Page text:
George’s talk was titled “Innovative techniques for outdoor photography: snowflakes to gigascapes”. The morning was devoted to talking about the techniques, the afternoon to the applications of them.
First let me start with his ‘bottom line’ advice—actually 2 bits of advice: Don’t limit your vision to what your gear gives you, don’t be a purist; use a computer to achieve your vision. And secondly, You must be knowledgeable of what you can do to process images, what you are capable of doing in the computer, BEFORE you go out to shoot, otherwise you are missing half your possibilities because you need to shoot specifically for the types of techniques you will use.
1. Panoramas—6 types. How many of you knew there were that many?!
The Composite panorama is the one we’re all familiar with; 2 or more shots, overlapping and combined into one long scene. Advantage over just cropping a single wide angle shot is that you can achieve much more detail for better, larger enlargement.
The Combination panorama as he described it is a series of HDR shots which are then combined as you would for a composite. You’re taking at least 3 times as many shots: 3 for each HDR times 2 or more to cover the entire scene you wish to capture. In addition, many of his were double decker panos, that is, 2 rows. Imagine the file size!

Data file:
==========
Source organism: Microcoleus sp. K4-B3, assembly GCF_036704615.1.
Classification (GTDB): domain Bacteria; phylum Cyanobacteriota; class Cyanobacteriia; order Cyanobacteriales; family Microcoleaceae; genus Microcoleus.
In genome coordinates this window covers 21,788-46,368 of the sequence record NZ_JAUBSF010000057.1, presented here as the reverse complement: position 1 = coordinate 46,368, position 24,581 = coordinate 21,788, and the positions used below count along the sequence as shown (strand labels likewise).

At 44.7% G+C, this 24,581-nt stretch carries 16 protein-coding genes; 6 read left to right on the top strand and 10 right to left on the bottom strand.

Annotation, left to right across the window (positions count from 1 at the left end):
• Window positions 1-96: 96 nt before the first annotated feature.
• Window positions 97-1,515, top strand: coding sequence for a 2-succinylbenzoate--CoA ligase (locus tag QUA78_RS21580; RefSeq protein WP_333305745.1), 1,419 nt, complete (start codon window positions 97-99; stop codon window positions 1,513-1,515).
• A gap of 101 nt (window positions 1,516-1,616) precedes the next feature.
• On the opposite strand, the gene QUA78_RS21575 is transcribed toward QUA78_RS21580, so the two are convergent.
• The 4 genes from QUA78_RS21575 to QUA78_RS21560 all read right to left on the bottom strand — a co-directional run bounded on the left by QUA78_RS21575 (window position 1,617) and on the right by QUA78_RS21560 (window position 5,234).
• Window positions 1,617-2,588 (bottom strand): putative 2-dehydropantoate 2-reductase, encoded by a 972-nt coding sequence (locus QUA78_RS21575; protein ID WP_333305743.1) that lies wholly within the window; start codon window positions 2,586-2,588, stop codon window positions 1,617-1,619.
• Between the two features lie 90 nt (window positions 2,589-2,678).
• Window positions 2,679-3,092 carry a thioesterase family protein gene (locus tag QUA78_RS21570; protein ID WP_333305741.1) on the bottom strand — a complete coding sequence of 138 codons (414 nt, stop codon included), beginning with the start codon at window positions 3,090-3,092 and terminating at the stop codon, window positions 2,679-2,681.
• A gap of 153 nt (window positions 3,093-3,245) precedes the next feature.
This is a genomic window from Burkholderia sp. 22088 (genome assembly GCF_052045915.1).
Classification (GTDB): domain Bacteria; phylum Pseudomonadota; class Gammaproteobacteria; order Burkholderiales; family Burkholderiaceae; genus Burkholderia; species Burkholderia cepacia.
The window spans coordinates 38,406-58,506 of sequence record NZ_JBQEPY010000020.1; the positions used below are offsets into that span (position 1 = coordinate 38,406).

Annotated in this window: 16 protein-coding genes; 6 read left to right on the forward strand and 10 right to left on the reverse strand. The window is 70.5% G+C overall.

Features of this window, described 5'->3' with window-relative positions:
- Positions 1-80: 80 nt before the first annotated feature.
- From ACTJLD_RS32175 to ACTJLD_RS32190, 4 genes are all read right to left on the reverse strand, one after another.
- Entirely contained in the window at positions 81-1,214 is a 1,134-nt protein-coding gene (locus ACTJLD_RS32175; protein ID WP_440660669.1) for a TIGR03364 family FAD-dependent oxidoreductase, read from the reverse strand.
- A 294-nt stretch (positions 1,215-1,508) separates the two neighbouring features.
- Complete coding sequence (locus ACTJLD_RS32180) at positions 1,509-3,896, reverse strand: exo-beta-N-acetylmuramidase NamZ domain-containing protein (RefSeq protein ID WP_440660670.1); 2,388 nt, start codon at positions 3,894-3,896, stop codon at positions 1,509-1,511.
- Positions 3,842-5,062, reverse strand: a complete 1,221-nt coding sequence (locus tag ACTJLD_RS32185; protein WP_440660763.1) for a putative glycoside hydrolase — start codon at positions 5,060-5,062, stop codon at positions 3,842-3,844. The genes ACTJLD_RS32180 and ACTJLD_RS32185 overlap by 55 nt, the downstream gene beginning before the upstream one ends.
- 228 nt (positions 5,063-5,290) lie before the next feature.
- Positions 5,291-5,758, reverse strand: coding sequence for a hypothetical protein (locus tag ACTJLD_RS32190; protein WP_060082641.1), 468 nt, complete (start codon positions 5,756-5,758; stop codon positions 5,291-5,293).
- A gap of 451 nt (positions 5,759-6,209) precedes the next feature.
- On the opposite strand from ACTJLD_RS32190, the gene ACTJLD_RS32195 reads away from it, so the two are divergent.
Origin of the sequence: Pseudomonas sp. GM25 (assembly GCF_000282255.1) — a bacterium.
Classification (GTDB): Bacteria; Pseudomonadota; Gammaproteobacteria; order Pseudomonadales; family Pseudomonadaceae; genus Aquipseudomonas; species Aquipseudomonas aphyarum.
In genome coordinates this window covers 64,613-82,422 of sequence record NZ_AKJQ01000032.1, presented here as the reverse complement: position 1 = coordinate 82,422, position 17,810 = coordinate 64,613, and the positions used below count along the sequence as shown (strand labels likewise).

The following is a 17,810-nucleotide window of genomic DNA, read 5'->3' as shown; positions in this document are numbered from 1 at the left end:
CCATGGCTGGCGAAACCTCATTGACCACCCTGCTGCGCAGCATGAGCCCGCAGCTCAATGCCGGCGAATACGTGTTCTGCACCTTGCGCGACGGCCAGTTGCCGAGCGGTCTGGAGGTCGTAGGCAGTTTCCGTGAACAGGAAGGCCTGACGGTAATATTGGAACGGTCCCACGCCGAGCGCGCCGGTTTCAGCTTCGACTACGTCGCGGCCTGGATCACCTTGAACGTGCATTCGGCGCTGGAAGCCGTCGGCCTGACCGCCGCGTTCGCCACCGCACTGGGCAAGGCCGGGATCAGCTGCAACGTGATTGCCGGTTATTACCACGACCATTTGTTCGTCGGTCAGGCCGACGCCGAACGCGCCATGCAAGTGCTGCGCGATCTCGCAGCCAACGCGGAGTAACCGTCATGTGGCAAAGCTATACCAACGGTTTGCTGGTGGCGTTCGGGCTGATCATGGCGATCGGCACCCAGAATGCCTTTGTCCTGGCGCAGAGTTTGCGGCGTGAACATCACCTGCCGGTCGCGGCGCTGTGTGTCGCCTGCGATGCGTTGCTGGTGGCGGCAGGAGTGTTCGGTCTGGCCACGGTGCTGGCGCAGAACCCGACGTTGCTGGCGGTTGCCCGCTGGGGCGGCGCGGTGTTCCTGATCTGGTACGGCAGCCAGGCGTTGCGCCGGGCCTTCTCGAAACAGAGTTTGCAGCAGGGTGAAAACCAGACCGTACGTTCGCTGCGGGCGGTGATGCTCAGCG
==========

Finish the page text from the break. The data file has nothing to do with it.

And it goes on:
He also mentioned Aerial panoramas. Taken from a plane, he took a shot every 5 seconds and combined them.
Macro and Close-up panoramas. His advice: move the object not the camera. He takes a grid of shots to combine in a 3x3 or 3x4 image combination. The result is much more detail than you can achieve in a single shot, especially for enlargements. His prints measure in feet not inches!
Next was creating panoramas using the Giga Pan, which is a robotic device made for different sizes of cameras from P&S to DSLRs. You program it to take the necessary number of shots [sometimes hundreds!] for what they describe as ‘gigapixel’ sized panoramic images. http://www.gigapan.org/cms/shop/store Who has that much file space!?!
Lastly he covered Action Sequence panoramas. These are a different take on blending images. He uses the motor drive to take a rapid series of shots of a subject in action. You might use only every other one and some Photoshop magic to combine them. His example, 8 stills of a baboon crossing a stream all shown in one image.
Next up: 2. Additional Lighting